Lesson 5B

by Steven Suranovic ©1997-2006

Trade 5-5B 





Trade theory shows that some people will suffer losses in free trade.

A common misperception about international economics is that it teaches that everyone will benefit from free trade. One often hears that voluntary exchange, whether between individuals or between nations, must benefit both parties to the transaction, otherwise the transaction would not occur. Although this argument is valid for exchange between two people, the conclusion changes when one considers two countries made up of multiple individuals. (See pages 30-3 through 30-5)

Economists themselves often espouse the position that free trade is beneficial to all, albeit often with the caveat, "... at least in the long run". In the short run, factors of production may be relatively immobile across industries (see pages 70-1 and 70-2). In the presence of immobility, it can be shown that while export industries would gain from free trade, import-competing industries would lose (see page 70-17). Thus, in the short run, resource adjustment problems can explain losses to some groups.

In the long run, once all resources can move to alternative industries, some models (e.g. Ricardian) suggest that everyone in the economy would benefit from free trade (See page 40-9a). Other models (e.g. Heckscher-Ohlin), however, suggest that some groups may continue to lose even in the long run (See page 60-12).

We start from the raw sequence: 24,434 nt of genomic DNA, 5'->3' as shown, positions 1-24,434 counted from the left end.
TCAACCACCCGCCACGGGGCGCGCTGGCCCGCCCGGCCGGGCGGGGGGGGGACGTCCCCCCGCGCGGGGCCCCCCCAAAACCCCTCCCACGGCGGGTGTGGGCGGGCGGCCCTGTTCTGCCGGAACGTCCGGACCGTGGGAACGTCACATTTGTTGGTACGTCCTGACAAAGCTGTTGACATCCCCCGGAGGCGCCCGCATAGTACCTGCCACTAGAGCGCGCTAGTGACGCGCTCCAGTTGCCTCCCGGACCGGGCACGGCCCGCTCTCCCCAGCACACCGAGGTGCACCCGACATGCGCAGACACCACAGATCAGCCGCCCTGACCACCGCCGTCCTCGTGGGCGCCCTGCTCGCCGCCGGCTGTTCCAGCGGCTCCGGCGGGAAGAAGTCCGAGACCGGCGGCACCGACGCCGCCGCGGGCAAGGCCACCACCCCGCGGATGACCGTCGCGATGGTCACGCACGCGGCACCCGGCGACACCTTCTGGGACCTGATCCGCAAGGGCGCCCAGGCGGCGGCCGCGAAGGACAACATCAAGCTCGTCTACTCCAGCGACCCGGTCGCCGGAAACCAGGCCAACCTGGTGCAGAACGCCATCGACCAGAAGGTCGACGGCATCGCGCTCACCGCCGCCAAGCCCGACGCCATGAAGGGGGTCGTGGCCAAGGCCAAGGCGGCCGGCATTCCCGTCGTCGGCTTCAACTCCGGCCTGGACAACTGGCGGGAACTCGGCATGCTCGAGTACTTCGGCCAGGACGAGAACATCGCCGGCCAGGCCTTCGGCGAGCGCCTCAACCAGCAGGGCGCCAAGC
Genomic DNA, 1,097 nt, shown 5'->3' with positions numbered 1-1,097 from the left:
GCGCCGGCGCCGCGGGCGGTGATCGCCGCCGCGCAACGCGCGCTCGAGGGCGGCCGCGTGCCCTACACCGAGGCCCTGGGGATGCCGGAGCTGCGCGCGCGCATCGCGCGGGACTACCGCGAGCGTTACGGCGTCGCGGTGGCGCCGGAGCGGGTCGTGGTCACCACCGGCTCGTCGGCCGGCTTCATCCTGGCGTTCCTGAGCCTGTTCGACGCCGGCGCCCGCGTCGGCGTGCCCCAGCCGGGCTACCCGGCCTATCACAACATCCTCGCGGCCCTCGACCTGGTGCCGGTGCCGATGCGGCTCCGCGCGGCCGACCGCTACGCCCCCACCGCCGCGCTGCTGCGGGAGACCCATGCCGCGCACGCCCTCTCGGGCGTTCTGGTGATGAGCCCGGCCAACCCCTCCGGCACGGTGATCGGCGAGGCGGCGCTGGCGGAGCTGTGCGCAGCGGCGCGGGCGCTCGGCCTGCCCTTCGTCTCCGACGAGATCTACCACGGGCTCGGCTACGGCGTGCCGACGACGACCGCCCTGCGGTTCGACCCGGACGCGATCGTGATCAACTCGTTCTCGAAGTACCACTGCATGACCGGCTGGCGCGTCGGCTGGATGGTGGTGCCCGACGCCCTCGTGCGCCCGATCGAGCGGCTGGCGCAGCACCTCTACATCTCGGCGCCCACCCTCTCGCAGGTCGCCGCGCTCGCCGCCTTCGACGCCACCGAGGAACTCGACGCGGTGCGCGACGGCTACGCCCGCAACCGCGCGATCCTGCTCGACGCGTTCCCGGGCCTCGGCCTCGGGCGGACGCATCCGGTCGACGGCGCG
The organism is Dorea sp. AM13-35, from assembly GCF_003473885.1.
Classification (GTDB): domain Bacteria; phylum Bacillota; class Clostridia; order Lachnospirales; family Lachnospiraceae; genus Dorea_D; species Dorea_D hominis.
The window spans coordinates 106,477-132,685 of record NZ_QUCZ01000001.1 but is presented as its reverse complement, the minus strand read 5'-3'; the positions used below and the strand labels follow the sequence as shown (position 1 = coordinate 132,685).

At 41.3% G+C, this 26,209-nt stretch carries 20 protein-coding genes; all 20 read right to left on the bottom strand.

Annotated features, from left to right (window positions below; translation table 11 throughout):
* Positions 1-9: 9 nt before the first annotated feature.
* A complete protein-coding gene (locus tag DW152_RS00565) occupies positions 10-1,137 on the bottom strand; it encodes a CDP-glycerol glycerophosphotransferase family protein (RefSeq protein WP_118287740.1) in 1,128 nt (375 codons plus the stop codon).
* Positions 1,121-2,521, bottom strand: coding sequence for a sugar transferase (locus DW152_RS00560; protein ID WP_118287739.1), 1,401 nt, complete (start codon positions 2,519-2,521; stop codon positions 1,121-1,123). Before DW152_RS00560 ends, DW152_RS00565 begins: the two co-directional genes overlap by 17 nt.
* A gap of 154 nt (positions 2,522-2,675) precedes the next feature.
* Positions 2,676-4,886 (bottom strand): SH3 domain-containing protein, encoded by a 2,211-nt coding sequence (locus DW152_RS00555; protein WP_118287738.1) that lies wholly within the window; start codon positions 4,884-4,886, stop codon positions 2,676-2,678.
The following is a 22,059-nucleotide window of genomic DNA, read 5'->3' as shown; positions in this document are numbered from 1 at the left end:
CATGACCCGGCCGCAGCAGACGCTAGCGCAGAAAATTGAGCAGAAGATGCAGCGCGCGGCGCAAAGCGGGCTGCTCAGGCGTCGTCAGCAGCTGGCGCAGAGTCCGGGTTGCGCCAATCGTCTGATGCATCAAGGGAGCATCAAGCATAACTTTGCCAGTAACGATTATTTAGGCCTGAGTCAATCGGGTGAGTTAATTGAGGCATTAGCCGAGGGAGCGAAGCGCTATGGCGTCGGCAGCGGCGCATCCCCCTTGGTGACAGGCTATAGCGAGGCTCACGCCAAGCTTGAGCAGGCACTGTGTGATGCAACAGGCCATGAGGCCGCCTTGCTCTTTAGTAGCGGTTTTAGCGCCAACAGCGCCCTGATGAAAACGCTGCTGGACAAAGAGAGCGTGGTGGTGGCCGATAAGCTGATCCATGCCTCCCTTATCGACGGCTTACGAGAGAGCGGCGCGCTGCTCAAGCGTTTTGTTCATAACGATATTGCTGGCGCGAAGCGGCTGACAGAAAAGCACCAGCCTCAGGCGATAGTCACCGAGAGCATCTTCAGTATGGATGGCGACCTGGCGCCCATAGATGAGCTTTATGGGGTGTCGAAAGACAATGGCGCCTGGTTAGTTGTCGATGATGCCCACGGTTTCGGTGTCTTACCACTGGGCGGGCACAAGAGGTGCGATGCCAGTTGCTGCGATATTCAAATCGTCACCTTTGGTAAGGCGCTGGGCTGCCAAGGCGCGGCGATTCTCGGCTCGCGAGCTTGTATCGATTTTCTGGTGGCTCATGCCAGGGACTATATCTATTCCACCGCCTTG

Another complication is that not everyone will make it to the long run. As John Maynard Keynes once remarked, "In the long run, we are all dead." If not dead, it is surely true that some individuals will retire from the labor force before the long run arrives. These individuals may be unfortunate enough to experience only the negative short-run losses to an industry. Upon retirement, their short-term losses may carry over to long-run losses.

Economists will often dismiss concerns about potential losses from trade liberalization by proposing that compensation be provided. The "compensation principle" suggests that some of the gains could be taken away from the winners and given to the losers such that everyone becomes better off as a result of free trade. Although the principle is valid conceptually, effective implementation of it seems unlikely (See discussion on page 60-13).

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International Trade Theory and Policy Lecture Notes: ©1997-2006 Steven M. Suranovic Last Updated on 6/13/06